Facebook as a platform and its executives as people have blood on their hands. All to please the all commanding god of the market.
Facebook pretends, after intense international pressure to address hate speech, but I can confirm from personal experience that it does not fully follow local definitions of hate speech. I reported several instances of hate speech only for Facebook to state these do not go against their community standards. Facebook only acts when public pressure, aka bad press, mounts. Their intrinsic interest in social peace of civil discourse is zero.
When you sign up with the devil ...
That I saw such postings by the same person over and over again is another reason I am leaving: Facebook learned that I engage with such postings. They trigger me. Other people might get triggered by people being more beautiful, more sporty, more interesting - I get triggered by right wingers. So Facebook tuned itself to be my "two minutes of hate" instead of a place where I connect with remote friends and family.
My feed is not there to update me, but to emotionalize and engage me. And that affected me emotionally many times. In the past eight years I went to very rough patches. Every time depression grabbed me harder, my engagement in social media increased.
Compulsive consumption was a pattern of distraction, feverish discussion with strangers a valve for projected emotions. None of this were positive, healing experiences. And no aspect of the experience was designed to help me break the pattern. Why would the dealer cut the supply? So many little mechanics to keep you going. The constructed reality presented by my peers pulled me deeper into despair. The ex, so close and yet out of reach, the forbidden fruit always kept in sight. Devilish tools, devilish design.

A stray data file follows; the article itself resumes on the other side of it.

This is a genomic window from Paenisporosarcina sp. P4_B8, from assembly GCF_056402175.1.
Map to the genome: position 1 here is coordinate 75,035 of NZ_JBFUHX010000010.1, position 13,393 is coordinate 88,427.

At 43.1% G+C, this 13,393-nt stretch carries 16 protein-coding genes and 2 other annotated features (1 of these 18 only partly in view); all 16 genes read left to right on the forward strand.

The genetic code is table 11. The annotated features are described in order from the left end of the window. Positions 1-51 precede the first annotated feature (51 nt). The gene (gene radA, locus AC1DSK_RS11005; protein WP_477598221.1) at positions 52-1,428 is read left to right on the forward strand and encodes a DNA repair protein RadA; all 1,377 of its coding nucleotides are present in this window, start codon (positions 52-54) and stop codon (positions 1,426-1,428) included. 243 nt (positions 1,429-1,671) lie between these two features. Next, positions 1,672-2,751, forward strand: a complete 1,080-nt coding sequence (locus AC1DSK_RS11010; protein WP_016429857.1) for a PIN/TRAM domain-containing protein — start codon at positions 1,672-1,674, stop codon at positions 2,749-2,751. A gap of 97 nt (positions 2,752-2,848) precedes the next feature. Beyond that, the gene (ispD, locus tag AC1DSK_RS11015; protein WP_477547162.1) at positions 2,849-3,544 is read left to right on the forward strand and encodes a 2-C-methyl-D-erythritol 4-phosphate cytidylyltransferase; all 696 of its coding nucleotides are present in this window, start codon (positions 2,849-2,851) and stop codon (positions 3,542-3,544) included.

... the devil gifts you a dating website
This is not just facebook, dating sites are using the same mechanics. Their effect on our psyche and relationships is horrible: A better match is just one swipe away. Why compromise? This mutual consumption of self-prostituting humans can be detrimental to self worth and the willingness to compromise. You turn yourself into a disposable stage for projection of self-worth or pity.
I speak from experience, I both suffered and perpetrated. You can't sense the mental state of the person on the other side, maybe I hurt a number of people by ignoring them, I know I suffered from benching and ghosting. When I felt down, it made me feel better to read messages and see likes by girls that I felt below my standard. When I matched with a girl that I considered to be above my standard, I felt good for myself, but at first did not care more about that human than about the ones I deemed too ugly. Often, it wasn't about the other human, it was just about self-esteem.
Luckily, the time I was active was still driven by profile creation and questionnaires. It was less swiping and visual prostitution.
LinkedIn. You'd think it's better ...